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Author Robinson Discusses the Urgency of Climate Crisis in Presidential Lecture

Robinson lecture screen
Robinson lecture screen
President Maurie McInnis hosted science fiction author Kim Stanley Robinson, appearing on screen, at the April 1 Presidential Lecture in the Charles B. Wang Center. Photos by John Griffin.

Science fiction author Kim Stanley Robinson’s novels often end at an academic conference, in which researchers discuss ways for improving civilization, and his recommendations for addressing climate change also include researchers and scientists coming together to develop change on a global scale.

“We have made much more rapid the natural processes of geology, the human release of CO2 in the atmosphere since the Industrial Revolution, much of it in the last 30 years as part of the great acceleration, and this is really new in geological history,” said Robinson, the featured speaker at the April 1 Presidential Lecture. “This has never happened before. We don’t know what’s going to happen. We do know that it’s dangerous and unstable.”

The event was the second Presidential Lecture of “Answering the Call: A Special Series on Climate Change,” hosted by Stony Brook President Maurie McInnis. Robinson addressed the campus community virtually and answered questions submitted by the audience in the Charles B. Wang Center Theatre.

Robinson has written more than 20 books, which frequently explore environmental themes. His masterpiece, The Ministry for the Future, was selected as one of Barack Obama’s favorite books from 2020 and one of Bill Gates’ “5 Great Books for the Summer” in 2022. It explores the interplay of politics, technology and ethics in climate change.

Robinson lecture presThough Robinson holds a PhD in English, he attends scientific conferences for research so that his novels are factually accurate, and offer plausible solutions to the climate crisis.

“Not only are so many of us avid fans, your work speaks to us as a university as we unite creativity as scientific thinking and respond to the urgent need for effective, thoughtful solutions to climate change,” said McInnis in her opening remarks.

The Ministry for the Future begins with a “wet-bulb” heat wave, a mixture of heat and humidity in which it becomes more difficult to shed excess heat and sweat evaporates slowly, if at all. In these conditions, even in shade, a healthy person will not survive.

These heat waves have occurred recently in Australia, India, Mexico, Pakistan and Saudi Arabia, among other places. “Once the electricity system goes off and shuts down if the grid fails, people in that temperature only have hours to live even if they are indoors in the shade,” said Robinson. “Even with a fan on you, none of that will work in extreme heat and humidity combinations. The situation is severe.”

He outlined climate intervention methods to help cool the planet, including the urgent need to draw down carbon from the atmosphere to prevent a “hothouse Earth” scenario. He described the dangers of releasing frozen carbon and methane, which could lead to an “ice-free hothouse Earth,” and the importance of using radical climate interventions, despite moral hazard concerns, to save lives in extreme heat events.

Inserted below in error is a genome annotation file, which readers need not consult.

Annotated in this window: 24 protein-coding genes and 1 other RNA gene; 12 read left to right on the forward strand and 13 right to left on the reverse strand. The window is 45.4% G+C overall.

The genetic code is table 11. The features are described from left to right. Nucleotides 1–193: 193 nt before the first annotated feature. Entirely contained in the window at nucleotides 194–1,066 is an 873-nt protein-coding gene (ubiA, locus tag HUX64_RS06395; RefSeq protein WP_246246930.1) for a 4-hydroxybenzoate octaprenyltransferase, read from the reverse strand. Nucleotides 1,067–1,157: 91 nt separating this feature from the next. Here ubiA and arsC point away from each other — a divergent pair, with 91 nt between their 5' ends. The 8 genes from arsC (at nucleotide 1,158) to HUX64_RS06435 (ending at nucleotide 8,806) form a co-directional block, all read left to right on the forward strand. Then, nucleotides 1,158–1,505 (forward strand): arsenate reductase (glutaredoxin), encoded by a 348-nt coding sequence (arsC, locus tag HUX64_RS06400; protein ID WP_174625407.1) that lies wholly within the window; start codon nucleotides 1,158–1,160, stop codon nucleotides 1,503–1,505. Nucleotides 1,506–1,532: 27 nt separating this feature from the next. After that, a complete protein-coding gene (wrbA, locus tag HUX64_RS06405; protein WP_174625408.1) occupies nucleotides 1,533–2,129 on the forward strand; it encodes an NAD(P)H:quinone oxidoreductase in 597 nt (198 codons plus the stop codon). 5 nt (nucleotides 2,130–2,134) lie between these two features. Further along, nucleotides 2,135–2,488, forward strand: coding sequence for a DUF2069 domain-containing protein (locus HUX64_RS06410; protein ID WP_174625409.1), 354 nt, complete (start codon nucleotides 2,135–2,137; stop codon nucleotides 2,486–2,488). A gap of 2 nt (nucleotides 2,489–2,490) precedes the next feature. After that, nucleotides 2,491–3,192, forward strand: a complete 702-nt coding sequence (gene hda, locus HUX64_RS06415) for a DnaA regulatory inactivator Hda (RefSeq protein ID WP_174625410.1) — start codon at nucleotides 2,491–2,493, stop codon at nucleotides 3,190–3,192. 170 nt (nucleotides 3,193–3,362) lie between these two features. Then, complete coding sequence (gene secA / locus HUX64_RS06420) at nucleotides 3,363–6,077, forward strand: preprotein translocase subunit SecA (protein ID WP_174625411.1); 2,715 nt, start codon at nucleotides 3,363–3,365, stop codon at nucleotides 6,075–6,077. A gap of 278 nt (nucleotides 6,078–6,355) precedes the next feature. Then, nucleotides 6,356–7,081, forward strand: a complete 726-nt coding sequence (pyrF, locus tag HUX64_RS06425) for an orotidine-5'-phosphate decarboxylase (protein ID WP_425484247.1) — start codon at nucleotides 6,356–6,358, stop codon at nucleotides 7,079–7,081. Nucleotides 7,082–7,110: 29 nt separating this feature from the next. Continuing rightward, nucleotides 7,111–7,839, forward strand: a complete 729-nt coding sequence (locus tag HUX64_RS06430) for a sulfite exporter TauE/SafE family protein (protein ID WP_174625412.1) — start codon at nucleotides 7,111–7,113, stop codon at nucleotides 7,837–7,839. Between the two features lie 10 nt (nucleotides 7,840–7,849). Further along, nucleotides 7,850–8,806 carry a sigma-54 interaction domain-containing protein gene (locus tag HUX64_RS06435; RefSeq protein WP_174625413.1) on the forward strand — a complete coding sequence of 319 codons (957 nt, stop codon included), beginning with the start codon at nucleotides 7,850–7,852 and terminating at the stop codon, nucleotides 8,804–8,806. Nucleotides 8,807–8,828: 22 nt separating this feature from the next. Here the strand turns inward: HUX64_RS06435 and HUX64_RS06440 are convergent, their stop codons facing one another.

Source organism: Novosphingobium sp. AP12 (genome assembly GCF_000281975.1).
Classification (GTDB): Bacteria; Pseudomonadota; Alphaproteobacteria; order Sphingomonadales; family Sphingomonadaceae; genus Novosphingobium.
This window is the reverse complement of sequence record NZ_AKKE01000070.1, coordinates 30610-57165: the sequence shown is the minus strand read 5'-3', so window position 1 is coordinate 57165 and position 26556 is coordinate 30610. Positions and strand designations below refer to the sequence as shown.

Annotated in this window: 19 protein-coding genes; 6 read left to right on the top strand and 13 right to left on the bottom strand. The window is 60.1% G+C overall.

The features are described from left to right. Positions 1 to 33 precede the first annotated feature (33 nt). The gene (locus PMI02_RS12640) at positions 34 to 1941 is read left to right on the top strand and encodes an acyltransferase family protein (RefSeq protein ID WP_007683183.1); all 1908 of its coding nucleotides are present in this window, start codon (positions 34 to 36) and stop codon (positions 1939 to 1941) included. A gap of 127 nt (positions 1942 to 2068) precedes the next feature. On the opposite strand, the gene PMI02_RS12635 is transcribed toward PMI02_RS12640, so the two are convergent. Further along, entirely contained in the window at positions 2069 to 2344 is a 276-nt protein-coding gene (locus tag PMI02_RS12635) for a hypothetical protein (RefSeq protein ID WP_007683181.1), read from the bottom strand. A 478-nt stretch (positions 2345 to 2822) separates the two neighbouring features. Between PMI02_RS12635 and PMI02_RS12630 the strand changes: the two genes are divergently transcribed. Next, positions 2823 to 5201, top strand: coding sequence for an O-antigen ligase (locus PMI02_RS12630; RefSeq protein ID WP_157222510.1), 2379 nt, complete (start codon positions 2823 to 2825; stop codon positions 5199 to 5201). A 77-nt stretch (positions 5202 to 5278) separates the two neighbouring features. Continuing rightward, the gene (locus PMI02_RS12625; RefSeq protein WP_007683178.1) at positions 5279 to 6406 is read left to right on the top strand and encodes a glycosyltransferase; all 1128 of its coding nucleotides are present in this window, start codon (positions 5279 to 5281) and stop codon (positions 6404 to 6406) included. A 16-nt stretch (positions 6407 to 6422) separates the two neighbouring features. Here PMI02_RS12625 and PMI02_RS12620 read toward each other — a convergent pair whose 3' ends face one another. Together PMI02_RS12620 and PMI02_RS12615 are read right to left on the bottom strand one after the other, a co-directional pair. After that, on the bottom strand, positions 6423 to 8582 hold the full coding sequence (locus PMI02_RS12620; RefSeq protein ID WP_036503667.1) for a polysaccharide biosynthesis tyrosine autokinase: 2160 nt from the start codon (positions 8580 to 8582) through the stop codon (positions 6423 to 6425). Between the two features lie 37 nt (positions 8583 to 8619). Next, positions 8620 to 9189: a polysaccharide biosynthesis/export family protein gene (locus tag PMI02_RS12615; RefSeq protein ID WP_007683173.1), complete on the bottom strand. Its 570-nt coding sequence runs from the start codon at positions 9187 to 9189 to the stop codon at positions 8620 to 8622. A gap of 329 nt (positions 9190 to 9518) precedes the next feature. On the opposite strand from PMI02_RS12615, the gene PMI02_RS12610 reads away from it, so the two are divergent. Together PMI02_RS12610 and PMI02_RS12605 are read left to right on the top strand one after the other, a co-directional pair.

Addressing climate change, Robinson noted, will require a coordinated global effort, and there is a need for a massive infusion of money to save the Earth. “If we could have gotten a 9% rate of return for destroying the world and 6% for saving the world, we’re going to go for the 9% because we don’t care about the world,” he said. “We like capital, so we go to the highest rate of return. And so do governments. If you want us to invest in good things like saving the Earth, you need to indemnify us, we need to be insured by the government.”

Robinson urged current Stony Brook students to find meaningful work that may be found for students graduating in any discipline. “Well, now we have climate despair. This is a shift in the structure of feeling, but the notion that life is meaningless can quickly be changed with meaningful work to get into a balance with the biosphere,” he said. “Whatever you are interested in, you can find the green angle in it.”

While Robinson admits feeling “not so much pessimistic as terrified” when creating the vision painted in The Ministry for the Future, he feels hope after seeing the coordinated scientific response to the pandemic, during which “everybody got a punch on the nose,” where we were forced to work together globally in order to fight COVID-19.

“The pandemic slapped us in the face with the realization that the biosphere could kill us and change your life drastically on a turning of a dime. I think that gave The Ministry for the Future more force in people’s minds when they read it,” he said. “It comes down to this: we really are paying attention and trying to do things and I’ve seen huge commitments by people all across the board, governments, diplomats, business people, academics, all of them focused on can we deal with this problem, and that is a powerful combination of social forces. I didn’t think that was true when I wrote the book, but now I think it is true.”

Robinson left the audience with a message of hope. “I want you to think of your Governors Island Project as being an exercise in utopian science fiction. You’re going to be looking out 50 years and saying, ‘it could be like this.’ The dystopias are too obvious and they’re painfully boring and repetitive. Instead, look to what could be if we work together to mitigate the climate crisis.”

— Beth Squire



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